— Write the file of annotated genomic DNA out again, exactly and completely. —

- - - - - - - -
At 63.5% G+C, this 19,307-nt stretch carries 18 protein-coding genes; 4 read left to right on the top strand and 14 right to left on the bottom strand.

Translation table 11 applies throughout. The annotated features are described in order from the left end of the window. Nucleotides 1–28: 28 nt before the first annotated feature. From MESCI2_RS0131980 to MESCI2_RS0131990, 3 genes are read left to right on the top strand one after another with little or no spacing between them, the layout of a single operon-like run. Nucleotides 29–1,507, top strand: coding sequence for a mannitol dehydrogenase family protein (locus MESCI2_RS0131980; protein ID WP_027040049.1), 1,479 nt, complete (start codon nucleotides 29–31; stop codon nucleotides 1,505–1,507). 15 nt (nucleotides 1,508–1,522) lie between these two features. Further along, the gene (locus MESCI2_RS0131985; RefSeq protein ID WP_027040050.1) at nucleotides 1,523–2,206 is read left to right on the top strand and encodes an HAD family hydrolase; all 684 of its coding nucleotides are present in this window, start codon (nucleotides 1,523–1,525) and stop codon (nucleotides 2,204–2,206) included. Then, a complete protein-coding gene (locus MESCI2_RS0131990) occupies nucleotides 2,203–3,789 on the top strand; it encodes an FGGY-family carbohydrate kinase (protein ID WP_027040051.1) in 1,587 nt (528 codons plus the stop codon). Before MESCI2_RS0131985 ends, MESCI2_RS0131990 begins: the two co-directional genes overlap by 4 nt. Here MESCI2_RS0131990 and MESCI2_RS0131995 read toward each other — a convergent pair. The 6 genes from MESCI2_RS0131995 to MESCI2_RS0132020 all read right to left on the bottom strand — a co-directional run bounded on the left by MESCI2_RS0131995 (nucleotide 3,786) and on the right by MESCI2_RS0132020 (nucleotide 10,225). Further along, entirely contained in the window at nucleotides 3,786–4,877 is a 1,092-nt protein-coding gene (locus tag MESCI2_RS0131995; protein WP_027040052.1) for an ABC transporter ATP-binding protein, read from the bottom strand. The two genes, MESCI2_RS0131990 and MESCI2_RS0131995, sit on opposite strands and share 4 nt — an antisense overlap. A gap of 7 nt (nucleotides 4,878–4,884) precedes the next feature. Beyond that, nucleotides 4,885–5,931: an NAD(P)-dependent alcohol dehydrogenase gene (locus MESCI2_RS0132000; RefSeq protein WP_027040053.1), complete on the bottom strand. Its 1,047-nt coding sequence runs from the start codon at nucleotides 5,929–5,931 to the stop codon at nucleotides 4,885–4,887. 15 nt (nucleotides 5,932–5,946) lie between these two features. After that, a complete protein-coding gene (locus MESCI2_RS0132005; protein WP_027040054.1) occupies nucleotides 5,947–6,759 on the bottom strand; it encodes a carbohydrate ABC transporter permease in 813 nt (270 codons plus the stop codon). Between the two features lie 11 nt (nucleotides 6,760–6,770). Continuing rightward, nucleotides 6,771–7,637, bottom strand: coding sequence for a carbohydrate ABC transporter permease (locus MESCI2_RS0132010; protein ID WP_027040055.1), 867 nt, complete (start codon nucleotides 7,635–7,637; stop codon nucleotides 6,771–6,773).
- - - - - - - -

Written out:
At 63.5% G+C, this 19,307-nt stretch carries 18 protein-coding genes; 4 read left to right on the top strand and 14 right to left on the bottom strand.

Translation table 11 applies throughout. The annotated features are described in order from the left end of the window. Nucleotides 1–28: 28 nt before the first annotated feature. From MESCI2_RS0131980 to MESCI2_RS0131990, 3 genes are read left to right on the top strand one after another with little or no spacing between them, the layout of a single operon-like run. Nucleotides 29–1,507, top strand: coding sequence for a mannitol dehydrogenase family protein (locus MESCI2_RS0131980; protein ID WP_027040049.1), 1,479 nt, complete (start codon nucleotides 29–31; stop codon nucleotides 1,505–1,507). 15 nt (nucleotides 1,508–1,522) lie between these two features. Further along, the gene (locus MESCI2_RS0131985; RefSeq protein ID WP_027040050.1) at nucleotides 1,523–2,206 is read left to right on the top strand and encodes an HAD family hydrolase; all 684 of its coding nucleotides are present in this window, start codon (nucleotides 1,523–1,525) and stop codon (nucleotides 2,204–2,206) included. Then, a complete protein-coding gene (locus MESCI2_RS0131990) occupies nucleotides 2,203–3,789 on the top strand; it encodes an FGGY-family carbohydrate kinase (protein ID WP_027040051.1) in 1,587 nt (528 codons plus the stop codon). Before MESCI2_RS0131985 ends, MESCI2_RS0131990 begins: the two co-directional genes overlap by 4 nt. Here MESCI2_RS0131990 and MESCI2_RS0131995 read toward each other — a convergent pair. The 6 genes from MESCI2_RS0131995 to MESCI2_RS0132020 all read right to left on the bottom strand — a co-directional run bounded on the left by MESCI2_RS0131995 (nucleotide 3,786) and on the right by MESCI2_RS0132020 (nucleotide 10,225). Further along, entirely contained in the window at nucleotides 3,786–4,877 is a 1,092-nt protein-coding gene (locus tag MESCI2_RS0131995; protein WP_027040052.1) for an ABC transporter ATP-binding protein, read from the bottom strand. The two genes, MESCI2_RS0131990 and MESCI2_RS0131995, sit on opposite strands and share 4 nt — an antisense overlap. A gap of 7 nt (nucleotides 4,878–4,884) precedes the next feature. Beyond that, nucleotides 4,885–5,931: an NAD(P)-dependent alcohol dehydrogenase gene (locus MESCI2_RS0132000; RefSeq protein WP_027040053.1), complete on the bottom strand. Its 1,047-nt coding sequence runs from the start codon at nucleotides 5,929–5,931 to the stop codon at nucleotides 4,885–4,887. 15 nt (nucleotides 5,932–5,946) lie between these two features. After that, a complete protein-coding gene (locus MESCI2_RS0132005; protein WP_027040054.1) occupies nucleotides 5,947–6,759 on the bottom strand; it encodes a carbohydrate ABC transporter permease in 813 nt (270 codons plus the stop codon). Between the two features lie 11 nt (nucleotides 6,760–6,770). Continuing rightward, nucleotides 6,771–7,637, bottom strand: coding sequence for a carbohydrate ABC transporter permease (locus MESCI2_RS0132010; protein ID WP_027040055.1), 867 nt, complete (start codon nucleotides 7,635–7,637; stop codon nucleotides 6,771–6,773).